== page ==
I was in two minds whether to see Ken Loach’s latest film for reasons that will soon become clear. The film explores the life of unemployed carpenter Daniel, recovering from a heart attack and the recent death of his wife, and Katie, a young homeless mum with two children, displaced to Newcastle from her London home following a retaliatory eviction.
Their struggles navigating the benefits system and the extremes they are driven to when it fails to support them are heartbreaking to watch. I have no experience of these extremes, but only because my Mum and girlfriend helped and housed me when I left hospital after my stroke. But I re-lived my own attempts to navigate the cruel sea of Employment and Support Allowance (ESA) during the film. Highlights, if that’s the right word, captured so well included hours spent on hold whilst Vivaldi’s Four Seasons repeats, the anger and frustration when yet another ‘letter with a window’ requests information already provided and the difficulties in completing forms when you can’t use an ‘internet’.
But Daniel’s visits to the job centre were the most upsetting to watch and remain the most spirit crushing experiences of my life. Unlike Daniel, before my stroke I’d experienced most of the advantages in life, it therefore came as a surprise to be treated so badly by advisers and assessors as I tried to prove my ‘worth’. I usually succeeded when they found out what was wrong with me (and that it wasn’t my fault), but one surprise was being sanctioned for delaying to notify the government about my stroke. At this time I was sleeping constantly, having terrifying seizures, I could barely read or write and I was too afraid to leave my girlfriend’s flat for fear of another stoke. But it was my fault for this delay and, ironically, I returned to work the very week that my ESA – designed to support you until your fit enough to return to work – was finally paid, some seven months after my stroke.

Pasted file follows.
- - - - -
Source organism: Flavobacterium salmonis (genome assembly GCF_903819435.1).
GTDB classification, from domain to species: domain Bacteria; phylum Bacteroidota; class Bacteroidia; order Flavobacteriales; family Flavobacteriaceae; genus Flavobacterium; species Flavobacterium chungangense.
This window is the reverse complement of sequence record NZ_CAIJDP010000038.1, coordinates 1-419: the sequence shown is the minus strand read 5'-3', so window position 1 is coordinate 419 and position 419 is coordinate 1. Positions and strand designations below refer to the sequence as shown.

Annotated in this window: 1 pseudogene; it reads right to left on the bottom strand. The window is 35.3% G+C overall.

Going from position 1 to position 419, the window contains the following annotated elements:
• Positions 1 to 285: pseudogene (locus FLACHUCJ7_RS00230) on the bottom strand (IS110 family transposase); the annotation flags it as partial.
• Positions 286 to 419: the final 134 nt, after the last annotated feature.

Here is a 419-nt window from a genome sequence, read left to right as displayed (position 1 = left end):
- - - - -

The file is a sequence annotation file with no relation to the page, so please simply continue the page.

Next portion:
During interviews inevitably comparing I, Daniel Blake with his earlier environmental health masterpiece, Cathy Come Home, Ken Loach has commented that he’d rather live in Cathy’s world because the welfare state was largely intact, society was more cohesive and there was a greater sense of social responsibility. Perhaps the UK still has one of the better welfare systems in the world, but my own experience reminds of how quickly you can fall and how large and numerous its cracks are. Without the help of my girlfriend and Mum I would have far more in common with Daniel and Katie.
In conclusion, the film is a stark reminder that we, as EHPs and citizens, could, indeed must, do better to safeguard the public’s health. I hope it also reminds us why, instead of accepting what’s happening as inevitable ‘in the current climate’, we should be more angry and ask more questions. Fairer (and evidence-based) alternatives are exemplified by the work of organisations including the New Economics Foundation and the Institute of Health Equity.
With best wishes, Rob